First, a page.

Churros--These Mexican doughnut sticks make an excellent dessert to add to a Mexican Christmas party. But plan on serving them soon after purchase to best enjoy their freshness. You’ll get the churros and other sweet Mexican pastries, such as pastelitos and pan de huevo at Celaya Bakery, 2238 W. Pico Blvd., Los Angeles, (213) 388-1075, and at Grand Central Market, 317 S. Broadway, Los Angeles, (213) 624-2378.
Dutch treats--For a truly charming Old-World Christmas look, try Dutch stores featuring special Christmas desserts, such as Kerst Kranzen, the authentic Dutch marzipan ring, speculaas, boterleeter, and giant-size ginger-boys and -girls. You can also pick up oversize alphabet letters in solid Dutch chocolate. For Dutch goodies, try Jaynel Dutch Imports, 3113 West 6th St., Los Angeles, (213) 389-8807); Ann’s Dutch Store, 4357 Tujunga Ave., North Hollywood, (818) 985-5551; Holland-American Market, 10343 E. Artesia Blvd., Bellflower, (213) 867-7589; and Hollinda Co., 9544 Las Tunas Drive, Temple City, (818) 286-9981.
English Christmas Cake--This decorative cake is the traditional sherried fruitcake (8- and 10-inch) for Christmas in Britain and is available along with other authentic English desserts, such as plum pudding and Cherry Genoa Cake ($14.50 for 28 ounces), at Tudor House, 411 Santa Monica Blvd., Santa Monica, (213) 451-4107; Picadilly Shop, 2011 W. Burbank Blvd., Los Angeles, (213) 842-2324.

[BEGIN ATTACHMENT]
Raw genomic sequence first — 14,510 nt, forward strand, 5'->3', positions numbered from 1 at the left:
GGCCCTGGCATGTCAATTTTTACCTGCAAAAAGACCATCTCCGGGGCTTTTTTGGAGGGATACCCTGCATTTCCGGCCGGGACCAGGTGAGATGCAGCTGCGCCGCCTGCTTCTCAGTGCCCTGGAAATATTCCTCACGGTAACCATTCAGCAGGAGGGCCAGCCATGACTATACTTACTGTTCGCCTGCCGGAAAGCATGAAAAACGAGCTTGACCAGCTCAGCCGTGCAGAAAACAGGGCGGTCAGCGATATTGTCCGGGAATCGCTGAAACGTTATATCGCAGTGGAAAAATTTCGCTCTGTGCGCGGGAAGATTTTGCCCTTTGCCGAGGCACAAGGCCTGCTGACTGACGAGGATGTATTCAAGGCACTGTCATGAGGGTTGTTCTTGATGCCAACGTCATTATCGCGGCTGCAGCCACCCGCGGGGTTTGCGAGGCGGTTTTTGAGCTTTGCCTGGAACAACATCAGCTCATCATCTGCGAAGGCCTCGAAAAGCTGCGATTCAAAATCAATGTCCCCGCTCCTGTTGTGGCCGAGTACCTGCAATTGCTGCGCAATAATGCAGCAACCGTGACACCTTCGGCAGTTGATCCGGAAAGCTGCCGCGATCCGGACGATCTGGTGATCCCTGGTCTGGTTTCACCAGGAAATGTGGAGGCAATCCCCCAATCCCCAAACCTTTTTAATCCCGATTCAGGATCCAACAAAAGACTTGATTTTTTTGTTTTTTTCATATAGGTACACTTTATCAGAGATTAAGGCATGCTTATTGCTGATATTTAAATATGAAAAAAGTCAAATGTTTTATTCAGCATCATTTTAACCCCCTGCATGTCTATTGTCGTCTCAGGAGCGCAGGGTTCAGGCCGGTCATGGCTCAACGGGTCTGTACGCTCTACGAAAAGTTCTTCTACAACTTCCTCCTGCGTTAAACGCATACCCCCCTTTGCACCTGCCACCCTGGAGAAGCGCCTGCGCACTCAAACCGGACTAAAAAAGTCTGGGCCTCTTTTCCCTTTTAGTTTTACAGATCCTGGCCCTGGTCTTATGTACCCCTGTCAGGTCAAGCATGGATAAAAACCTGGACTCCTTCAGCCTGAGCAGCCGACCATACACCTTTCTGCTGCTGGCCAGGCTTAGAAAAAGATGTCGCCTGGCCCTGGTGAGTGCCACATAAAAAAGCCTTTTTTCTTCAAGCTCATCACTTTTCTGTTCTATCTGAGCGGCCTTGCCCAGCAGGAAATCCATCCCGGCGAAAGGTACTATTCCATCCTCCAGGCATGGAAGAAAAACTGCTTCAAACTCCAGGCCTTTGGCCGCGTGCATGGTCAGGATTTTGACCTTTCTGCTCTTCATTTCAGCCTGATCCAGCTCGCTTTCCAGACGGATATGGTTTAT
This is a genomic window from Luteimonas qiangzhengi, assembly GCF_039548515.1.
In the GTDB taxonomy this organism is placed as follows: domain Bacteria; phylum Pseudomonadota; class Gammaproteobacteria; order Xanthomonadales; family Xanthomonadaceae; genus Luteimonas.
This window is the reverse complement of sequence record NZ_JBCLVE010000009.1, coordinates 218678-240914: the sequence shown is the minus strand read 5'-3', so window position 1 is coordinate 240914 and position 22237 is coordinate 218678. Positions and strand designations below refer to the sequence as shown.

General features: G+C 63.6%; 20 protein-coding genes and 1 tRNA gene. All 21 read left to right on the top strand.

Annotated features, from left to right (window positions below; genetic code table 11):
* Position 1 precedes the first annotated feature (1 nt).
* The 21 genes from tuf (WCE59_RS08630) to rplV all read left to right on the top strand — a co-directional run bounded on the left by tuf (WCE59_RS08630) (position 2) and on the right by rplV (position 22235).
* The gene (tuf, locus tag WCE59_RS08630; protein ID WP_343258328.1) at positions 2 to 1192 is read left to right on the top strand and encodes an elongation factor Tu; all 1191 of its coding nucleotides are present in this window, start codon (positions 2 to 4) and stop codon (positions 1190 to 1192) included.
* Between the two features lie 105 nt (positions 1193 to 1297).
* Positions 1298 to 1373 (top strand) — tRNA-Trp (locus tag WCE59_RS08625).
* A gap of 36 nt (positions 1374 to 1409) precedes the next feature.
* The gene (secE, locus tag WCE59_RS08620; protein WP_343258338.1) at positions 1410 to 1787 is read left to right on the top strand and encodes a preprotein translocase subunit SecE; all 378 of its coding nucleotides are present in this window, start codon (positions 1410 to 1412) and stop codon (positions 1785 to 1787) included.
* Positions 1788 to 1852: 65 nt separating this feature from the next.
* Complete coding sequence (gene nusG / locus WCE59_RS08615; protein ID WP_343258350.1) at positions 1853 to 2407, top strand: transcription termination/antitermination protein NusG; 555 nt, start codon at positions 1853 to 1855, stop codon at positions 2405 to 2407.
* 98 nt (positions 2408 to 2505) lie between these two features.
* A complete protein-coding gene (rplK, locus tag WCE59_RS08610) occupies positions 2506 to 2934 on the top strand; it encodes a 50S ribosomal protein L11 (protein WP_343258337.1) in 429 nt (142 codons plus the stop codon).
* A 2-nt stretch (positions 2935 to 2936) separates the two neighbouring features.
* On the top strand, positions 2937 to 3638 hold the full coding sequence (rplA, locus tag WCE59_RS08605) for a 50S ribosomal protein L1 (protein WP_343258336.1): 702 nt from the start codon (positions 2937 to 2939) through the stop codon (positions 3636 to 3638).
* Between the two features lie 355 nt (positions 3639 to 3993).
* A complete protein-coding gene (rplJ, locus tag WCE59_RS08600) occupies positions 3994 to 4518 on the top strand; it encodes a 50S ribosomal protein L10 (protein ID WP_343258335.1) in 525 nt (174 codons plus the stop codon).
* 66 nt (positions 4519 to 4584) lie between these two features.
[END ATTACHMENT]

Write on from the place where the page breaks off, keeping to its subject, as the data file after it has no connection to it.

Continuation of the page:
Japanese Tea Cakes--Japanese fragrant sweet pastries, steamed buns of many varieties, azuki roll made with azuki beans, jellyroll (kasutera), sponge-cake blocks packed safely and beautifully in a box, plus a large collection of rice and seaweed crackers, biscuits and Japanese candies are available at Mikawaya, 2344 East 1st St., Los Angeles, or at several bakeries within the Yaohan Market at 333 S. Alameda St., Los Angeles, (213) 687-6699.
Chinese Tea Cakes--Many supermarkets now carry almond cookies ready to carry home, but you’ll find them and other Chinese desserts, such as custard tarts, at Phoenix Bakery, 969 N. Broadway, Chinatown, Los Angeles, (213) 628-4642.
Sweet Dim Sum--Lemon tarts and sweet, filled dim sum are available at the Golden Dragon restaurant during mid-day only. Golden Dragon, 960/970 N. Broadway, Los Angeles, (213) 626-2039, and at Family Pastry Shop, 659 N. Broadway, Los Angeles, (213) 622-5255. Try Chinese restaurants in your area, as well.
Flan--The authentic Argentine custard dessert is available to go, and it comes in 1-pound aluminum containers that can be transferred onto your own beautiful platter. Argentine bread pudding is another specialty of Catalina’s Market, 1050 N. Western Ave., Los Angeles, (213) 461-2535.
Sweet Tamales--They’re filled with pineapple, raisins, pine nuts and anise and they’re available to go (with reasonable notice) from Lolita’s (a temporary home facility due to earthquake damage of their original commercial building), at 617 S. Bradshawe Ave., East Los Angeles, (213) 728-8480.
Baklava--You can fill an Arabian Nights dessert table with golden, flaky baklava of different shapes and sizes plus other authentic Middle Eastern sweets, such as kadaif and butter cookies. Try Bezjian’s, 4725 Santa Monica Blvd., Los Angeles, (213) 663-1503; C&K; Imports, 2771 W. Pico Blvd., Los Angeles, (213) 737-9811; Fazzi’s Fancy Foods, 1538 N. Western Ave., Los Angeles, (213) 464-1942.
Caribbean Ginger Cakes--You’ll find them as well as other Caribbean dessert specialties at Stone Bakery Co., 65700 Crenshaw Blvd., Los Angeles, (213) 753-3847.
Dreidle--This cake and other Kosher holiday desserts are available at Judy’s La Petite, 129 N. La Brea Ave., Los Angeles, (213) 936-7372.
Cassata--Southern Italian desserts, such as the rum Cassata, Marsala wine cake and pannetone can be bought at Sarno’s Bakery, 1712 N. Vermont Ave., Los Angeles, (213) 664-8445.